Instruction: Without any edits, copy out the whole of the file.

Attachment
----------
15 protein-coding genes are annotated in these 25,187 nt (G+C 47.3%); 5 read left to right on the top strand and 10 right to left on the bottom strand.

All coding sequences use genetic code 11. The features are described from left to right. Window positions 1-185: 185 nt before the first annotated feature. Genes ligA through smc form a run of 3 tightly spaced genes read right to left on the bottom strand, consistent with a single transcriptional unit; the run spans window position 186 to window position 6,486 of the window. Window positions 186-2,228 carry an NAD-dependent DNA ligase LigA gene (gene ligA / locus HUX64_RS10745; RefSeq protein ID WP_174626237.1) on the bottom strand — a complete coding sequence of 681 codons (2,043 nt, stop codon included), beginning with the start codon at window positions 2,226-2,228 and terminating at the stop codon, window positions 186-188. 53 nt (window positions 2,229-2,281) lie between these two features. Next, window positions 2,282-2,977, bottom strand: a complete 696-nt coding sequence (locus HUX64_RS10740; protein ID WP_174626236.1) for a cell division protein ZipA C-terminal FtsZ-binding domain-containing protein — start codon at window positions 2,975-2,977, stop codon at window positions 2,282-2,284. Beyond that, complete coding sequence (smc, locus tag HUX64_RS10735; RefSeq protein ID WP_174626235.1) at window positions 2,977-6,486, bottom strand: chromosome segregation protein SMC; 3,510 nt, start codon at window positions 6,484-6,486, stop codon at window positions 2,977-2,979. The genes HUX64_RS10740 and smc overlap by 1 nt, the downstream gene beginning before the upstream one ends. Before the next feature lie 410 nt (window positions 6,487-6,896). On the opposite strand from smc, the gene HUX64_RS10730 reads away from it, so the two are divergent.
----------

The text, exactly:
15 protein-coding genes are annotated in these 25,187 nt (G+C 47.3%); 5 read left to right on the top strand and 10 right to left on the bottom strand.

All coding sequences use genetic code 11. The features are described from left to right. Window positions 1-185: 185 nt before the first annotated feature. Genes ligA through smc form a run of 3 tightly spaced genes read right to left on the bottom strand, consistent with a single transcriptional unit; the run spans window position 186 to window position 6,486 of the window. Window positions 186-2,228 carry an NAD-dependent DNA ligase LigA gene (gene ligA / locus HUX64_RS10745; RefSeq protein ID WP_174626237.1) on the bottom strand — a complete coding sequence of 681 codons (2,043 nt, stop codon included), beginning with the start codon at window positions 2,226-2,228 and terminating at the stop codon, window positions 186-188. 53 nt (window positions 2,229-2,281) lie between these two features. Next, window positions 2,282-2,977, bottom strand: a complete 696-nt coding sequence (locus HUX64_RS10740; protein ID WP_174626236.1) for a cell division protein ZipA C-terminal FtsZ-binding domain-containing protein — start codon at window positions 2,975-2,977, stop codon at window positions 2,282-2,284. Beyond that, complete coding sequence (smc, locus tag HUX64_RS10735; RefSeq protein ID WP_174626235.1) at window positions 2,977-6,486, bottom strand: chromosome segregation protein SMC; 3,510 nt, start codon at window positions 6,484-6,486, stop codon at window positions 2,977-2,979. The genes HUX64_RS10740 and smc overlap by 1 nt, the downstream gene beginning before the upstream one ends. Before the next feature lie 410 nt (window positions 6,487-6,896). On the opposite strand from smc, the gene HUX64_RS10730 reads away from it, so the two are divergent.